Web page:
Roger Federer in particular, so when she discovered that he would be playing an exhibition match against Pete Sampras in Seoul just a few weeks after her birthday, it became the 'something special' we would do to celebrate it. In fact, it's always been her dream to see Federer play at Wimbledon, but now that my Government won't let her back into the country it looks like that's something that's never going to happen.
After the recent revelations about taxi drivers, I find myself now sitting in their cars wondering what type of people they really are. But our driver was nice and chatty, even if he drove in a style suggesting a missed calling as a fighter pilot. I wasn't looking forward to our trip as my condition hasn't been too good of late, and I was ill in the taxi which was not a good start, so I was glad to reach the comfort of our high-speed KTX train, which whisked us up to Seoul uneventfully in three hours. I slept for part of the journey, a first for me since I find it almost impossible to do so while travelling normally, but I was sufficiently awake to witness the gradual transition from the beautiful autumnal mountain forests of the south to the cold bare hillsides near Seoul where the winter was already consolidating its grip.
We hadn't booked anywhere in advance but my wife had identified a motel which had internet connections in the Songpa district of Seoul, which is where the tennis match was being held, and specifically the Bangi-dong area within Songpa-gu, since this is renowned for having lots of cheap motels and places to eat. It also happens to be thehome to Lotte World, which was planned as our scheduled entertainment for the evening. Unfortunately we couldn't find the motel, and despite a couple of calls to the owners which assured us it was by 'the octopus restaurant' it never became clear which octopus restaurant, none of which in any case seemed adjacent to any building offering accommodation. We hadn't booked in advance and it wasn't difficult to find another motel with an Internet connection and computers in the rooms.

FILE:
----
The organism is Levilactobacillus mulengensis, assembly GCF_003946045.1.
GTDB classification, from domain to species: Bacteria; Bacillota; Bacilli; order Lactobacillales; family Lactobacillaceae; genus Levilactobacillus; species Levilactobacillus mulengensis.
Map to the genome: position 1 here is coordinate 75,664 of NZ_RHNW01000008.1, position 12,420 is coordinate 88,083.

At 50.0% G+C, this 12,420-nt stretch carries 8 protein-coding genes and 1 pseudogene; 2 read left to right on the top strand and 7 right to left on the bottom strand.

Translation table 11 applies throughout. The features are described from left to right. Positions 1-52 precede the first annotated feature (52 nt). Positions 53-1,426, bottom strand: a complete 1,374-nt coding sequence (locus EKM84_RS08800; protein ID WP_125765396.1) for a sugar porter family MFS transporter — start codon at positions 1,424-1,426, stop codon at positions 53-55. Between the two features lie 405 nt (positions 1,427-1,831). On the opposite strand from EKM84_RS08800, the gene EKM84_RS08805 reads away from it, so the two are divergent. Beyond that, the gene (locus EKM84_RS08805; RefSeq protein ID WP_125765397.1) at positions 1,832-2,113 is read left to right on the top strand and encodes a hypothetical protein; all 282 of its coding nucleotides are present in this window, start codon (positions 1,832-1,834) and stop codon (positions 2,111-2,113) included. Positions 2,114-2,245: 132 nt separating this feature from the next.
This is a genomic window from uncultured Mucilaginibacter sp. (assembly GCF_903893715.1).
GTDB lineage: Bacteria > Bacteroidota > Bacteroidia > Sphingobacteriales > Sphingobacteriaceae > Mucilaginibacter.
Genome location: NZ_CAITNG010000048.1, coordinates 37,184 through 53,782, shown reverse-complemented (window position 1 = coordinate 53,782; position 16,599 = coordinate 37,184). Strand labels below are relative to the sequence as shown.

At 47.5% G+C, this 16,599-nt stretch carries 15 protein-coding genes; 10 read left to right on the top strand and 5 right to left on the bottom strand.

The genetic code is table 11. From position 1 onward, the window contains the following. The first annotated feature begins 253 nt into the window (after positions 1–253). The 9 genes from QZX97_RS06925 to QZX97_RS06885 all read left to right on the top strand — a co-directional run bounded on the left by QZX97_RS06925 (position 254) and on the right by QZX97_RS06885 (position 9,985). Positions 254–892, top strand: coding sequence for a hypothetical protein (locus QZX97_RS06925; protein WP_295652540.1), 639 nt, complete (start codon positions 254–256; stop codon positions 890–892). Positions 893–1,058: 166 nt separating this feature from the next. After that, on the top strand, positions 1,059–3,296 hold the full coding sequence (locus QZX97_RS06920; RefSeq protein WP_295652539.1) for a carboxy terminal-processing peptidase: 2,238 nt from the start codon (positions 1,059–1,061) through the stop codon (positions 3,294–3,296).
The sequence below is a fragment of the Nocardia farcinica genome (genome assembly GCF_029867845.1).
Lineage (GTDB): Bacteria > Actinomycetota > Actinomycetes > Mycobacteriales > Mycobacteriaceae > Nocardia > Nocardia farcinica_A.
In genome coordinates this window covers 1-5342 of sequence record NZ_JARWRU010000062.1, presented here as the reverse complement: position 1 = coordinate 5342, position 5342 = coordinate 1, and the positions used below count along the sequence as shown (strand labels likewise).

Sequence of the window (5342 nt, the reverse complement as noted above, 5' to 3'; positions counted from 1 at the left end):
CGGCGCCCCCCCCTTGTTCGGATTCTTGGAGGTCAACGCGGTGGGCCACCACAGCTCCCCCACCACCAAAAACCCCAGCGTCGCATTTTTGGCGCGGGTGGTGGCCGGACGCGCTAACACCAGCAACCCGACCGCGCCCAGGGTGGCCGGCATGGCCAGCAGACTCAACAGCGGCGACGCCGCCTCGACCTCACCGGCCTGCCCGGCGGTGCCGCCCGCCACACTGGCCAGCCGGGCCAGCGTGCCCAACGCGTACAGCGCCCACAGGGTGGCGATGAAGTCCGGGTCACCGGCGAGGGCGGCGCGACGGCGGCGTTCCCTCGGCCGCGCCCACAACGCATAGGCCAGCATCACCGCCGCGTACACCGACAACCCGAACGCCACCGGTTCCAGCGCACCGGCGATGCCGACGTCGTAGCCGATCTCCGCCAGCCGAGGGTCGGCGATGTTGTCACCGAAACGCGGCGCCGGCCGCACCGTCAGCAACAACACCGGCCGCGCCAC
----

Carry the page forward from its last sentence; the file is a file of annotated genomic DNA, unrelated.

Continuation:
We don't really have the word 'motel' in the UK, so it took me a while to realise that in Korea, presumably like the America it imitates, 'motel' is a code word for 'cheap hotel'. But there may be another difference - because it seems that a lot of motels very much cater towards discretion. Unlike our previous stay in a love hotel, unashamedly adorned with its cupid figures, the one we picked blended into the outside street rather better, but once inside there was no mistaking what you were entering. With their recessed entrances and semi-concealed car parking spaces, to their simple entrance hallway with a reception desk designed more like a Catholic confessional, leading to nothing more than an elevator door, these are places designed to minimise contact with other guests. After all, you wouldn't want the embarrassment of bumping into your husband or wife there.
After we'd checked the room for hidden cameras I slept off some residual effects of the morning's Meniere's symptoms, before heading out to find Lotte World. On the way out a woman down the dimly lit hallway was leaving a nearby room and quickly jumped back through the doorway the moment she saw us, but fortunately it never takes long for the elevator to arrive as you wait by the collection of porn videos situated on your left, hopefully none of which feature previous guests.
Korean tags: 택시, 기차, 가을, 모텔, 호텔